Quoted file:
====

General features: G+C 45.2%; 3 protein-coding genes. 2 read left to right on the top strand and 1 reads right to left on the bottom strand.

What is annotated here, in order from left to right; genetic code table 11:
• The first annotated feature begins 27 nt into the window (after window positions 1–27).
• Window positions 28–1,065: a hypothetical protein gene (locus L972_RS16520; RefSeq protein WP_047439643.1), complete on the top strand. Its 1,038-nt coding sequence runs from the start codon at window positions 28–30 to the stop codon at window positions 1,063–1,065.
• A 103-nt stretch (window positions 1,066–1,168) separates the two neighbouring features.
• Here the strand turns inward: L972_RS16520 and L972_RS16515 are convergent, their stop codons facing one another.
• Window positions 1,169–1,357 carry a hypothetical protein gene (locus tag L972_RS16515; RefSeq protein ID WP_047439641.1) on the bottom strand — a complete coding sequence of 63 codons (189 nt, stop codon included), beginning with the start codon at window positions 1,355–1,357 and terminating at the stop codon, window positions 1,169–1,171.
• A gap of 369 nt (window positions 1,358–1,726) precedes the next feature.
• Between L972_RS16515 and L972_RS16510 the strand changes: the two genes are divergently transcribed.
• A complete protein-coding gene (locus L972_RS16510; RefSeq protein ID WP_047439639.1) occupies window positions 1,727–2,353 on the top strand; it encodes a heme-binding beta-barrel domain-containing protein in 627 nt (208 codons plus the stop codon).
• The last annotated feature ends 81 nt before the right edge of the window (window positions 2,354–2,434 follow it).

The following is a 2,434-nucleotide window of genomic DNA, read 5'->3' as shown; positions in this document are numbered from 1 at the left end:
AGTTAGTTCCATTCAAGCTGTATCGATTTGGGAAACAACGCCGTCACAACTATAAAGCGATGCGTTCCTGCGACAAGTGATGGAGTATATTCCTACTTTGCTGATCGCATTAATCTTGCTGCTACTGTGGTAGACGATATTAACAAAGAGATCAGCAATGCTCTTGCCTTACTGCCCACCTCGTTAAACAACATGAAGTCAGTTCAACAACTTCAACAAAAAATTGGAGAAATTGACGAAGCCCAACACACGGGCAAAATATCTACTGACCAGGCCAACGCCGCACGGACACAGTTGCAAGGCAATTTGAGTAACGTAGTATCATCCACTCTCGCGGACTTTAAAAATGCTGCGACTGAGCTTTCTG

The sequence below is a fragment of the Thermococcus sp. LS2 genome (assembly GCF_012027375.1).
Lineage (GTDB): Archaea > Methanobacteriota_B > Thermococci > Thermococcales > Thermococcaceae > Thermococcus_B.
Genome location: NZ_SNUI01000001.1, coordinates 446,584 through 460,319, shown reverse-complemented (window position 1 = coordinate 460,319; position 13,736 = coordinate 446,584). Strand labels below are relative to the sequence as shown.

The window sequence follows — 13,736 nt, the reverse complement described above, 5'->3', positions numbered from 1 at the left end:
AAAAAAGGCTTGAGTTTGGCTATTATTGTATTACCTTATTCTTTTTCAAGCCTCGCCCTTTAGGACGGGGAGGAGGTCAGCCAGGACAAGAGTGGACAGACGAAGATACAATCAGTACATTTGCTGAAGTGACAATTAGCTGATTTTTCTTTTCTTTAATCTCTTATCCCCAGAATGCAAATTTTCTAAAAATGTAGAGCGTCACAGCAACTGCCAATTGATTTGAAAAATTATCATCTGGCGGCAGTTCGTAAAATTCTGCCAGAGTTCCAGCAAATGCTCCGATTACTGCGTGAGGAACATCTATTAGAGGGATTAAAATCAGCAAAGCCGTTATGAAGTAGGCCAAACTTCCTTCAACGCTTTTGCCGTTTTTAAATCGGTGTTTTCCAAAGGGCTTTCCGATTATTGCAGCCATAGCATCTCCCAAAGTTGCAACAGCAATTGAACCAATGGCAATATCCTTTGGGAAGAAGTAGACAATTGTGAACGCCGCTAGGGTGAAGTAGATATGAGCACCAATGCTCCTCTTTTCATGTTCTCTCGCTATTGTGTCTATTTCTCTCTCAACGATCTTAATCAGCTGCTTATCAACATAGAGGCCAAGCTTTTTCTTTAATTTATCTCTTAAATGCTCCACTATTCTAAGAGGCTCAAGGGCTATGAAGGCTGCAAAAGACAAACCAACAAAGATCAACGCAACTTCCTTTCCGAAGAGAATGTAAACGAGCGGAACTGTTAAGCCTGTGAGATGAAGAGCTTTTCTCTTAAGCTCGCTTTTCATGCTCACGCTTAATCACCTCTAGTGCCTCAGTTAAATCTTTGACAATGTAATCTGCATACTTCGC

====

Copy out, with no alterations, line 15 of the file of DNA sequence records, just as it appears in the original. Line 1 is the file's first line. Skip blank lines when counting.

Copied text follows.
Lineage (GTDB): Archaea > Methanobacteriota_B > Thermococci > Thermococcales > Thermococcaceae > Thermococcus_B.